June 25, 2006 — -- Embattled Harvard University president Larry Summers expressed regret over the controversial statements that led to his abrupt resignation from one of the country's most prestigious posts, telling ABC News' George Stephanopoulos in an exclusive TV interview, "The signal that got sent from those remarks that many people took from that was totally different from what I intended or believed.
"People took the impression away that somehow women couldn't be scientists," Summers told "This Week with George Stephanopoulos." "Nothing could be further from what I believe. So that signal shouldn't have been sent."
In a January 2005 address to a conference on diversifying the science and engineering workplace, Summers suggested that men outnumber women in scientific fields because of men's "intrinsic aptitude" for such jobs. The speech was made public, and by March the members of Harvard's faculty of Arts and Sciences narrowly passed a "lack of confidence" vote against Summers.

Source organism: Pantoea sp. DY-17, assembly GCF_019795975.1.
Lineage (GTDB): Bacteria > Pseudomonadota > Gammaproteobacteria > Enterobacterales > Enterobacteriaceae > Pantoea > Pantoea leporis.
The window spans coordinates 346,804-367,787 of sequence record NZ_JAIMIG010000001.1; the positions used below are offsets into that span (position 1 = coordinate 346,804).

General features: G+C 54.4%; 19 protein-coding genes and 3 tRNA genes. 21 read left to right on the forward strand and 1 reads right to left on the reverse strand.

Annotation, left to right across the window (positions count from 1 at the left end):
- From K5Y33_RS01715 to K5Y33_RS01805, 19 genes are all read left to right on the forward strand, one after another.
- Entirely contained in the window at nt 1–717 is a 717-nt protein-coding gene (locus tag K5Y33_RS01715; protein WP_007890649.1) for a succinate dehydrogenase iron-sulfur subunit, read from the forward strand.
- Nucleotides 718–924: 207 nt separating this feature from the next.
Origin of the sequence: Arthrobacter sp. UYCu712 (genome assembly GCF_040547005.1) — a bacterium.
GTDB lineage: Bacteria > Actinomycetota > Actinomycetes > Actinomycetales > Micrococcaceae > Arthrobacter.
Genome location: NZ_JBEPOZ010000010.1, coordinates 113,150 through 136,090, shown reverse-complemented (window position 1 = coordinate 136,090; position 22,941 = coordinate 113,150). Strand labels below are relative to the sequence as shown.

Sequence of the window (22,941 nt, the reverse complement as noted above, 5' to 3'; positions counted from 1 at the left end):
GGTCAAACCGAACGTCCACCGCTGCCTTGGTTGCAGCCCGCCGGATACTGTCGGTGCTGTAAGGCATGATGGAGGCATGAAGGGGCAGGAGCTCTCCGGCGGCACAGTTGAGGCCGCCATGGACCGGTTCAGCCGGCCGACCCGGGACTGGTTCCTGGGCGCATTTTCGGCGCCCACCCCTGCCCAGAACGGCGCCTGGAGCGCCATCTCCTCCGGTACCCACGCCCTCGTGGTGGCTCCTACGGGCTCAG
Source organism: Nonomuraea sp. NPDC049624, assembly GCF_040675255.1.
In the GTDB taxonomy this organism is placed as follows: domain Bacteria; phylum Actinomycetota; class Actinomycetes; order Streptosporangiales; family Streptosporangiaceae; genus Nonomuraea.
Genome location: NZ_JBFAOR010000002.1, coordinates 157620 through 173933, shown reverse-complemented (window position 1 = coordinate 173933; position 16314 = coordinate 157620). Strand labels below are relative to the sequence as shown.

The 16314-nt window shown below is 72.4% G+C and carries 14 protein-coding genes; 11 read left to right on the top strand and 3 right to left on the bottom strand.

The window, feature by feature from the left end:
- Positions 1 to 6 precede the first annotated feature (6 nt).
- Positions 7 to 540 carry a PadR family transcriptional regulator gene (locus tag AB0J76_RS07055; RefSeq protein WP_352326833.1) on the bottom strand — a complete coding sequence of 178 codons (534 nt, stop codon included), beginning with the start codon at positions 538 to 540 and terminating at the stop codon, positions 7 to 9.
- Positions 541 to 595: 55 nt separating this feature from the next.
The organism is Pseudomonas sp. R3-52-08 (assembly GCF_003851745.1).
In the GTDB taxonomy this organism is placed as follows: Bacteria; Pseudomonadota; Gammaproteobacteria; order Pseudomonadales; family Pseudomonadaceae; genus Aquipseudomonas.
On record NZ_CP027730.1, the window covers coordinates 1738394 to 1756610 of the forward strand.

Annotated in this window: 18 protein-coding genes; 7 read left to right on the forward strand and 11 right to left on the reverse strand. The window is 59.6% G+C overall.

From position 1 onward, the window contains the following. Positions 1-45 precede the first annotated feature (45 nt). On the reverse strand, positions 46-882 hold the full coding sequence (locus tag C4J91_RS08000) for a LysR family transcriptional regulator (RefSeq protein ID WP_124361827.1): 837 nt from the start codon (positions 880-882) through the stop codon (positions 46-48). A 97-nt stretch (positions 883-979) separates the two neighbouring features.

Summers came to Harvard first as a graduate student, after entering the elite Massachusetts Institute of Technology at only the age of 16. He quickly went on to be the youngest fully tenured professor in Harvard's history at age 28, leaving to become President Bill Clinton's second treasury secretary from 1999 to 2001.
Returning as the distinguished university's president, the years Summers has held the post have been the most tumultuous of his highly successful career.
In his first television interview on the subject, Summers told Stephanopoulos he's not the victim of political correctness.
"I think that's too simple a characterization," Summers said. "There are a lot of things that went on here. I do believe that it's enormously important that universities like this one be open-minded to every perspective, be prepared to take on every subject, be engaged with the challenges that our country faces, including the security challenges that our country faces."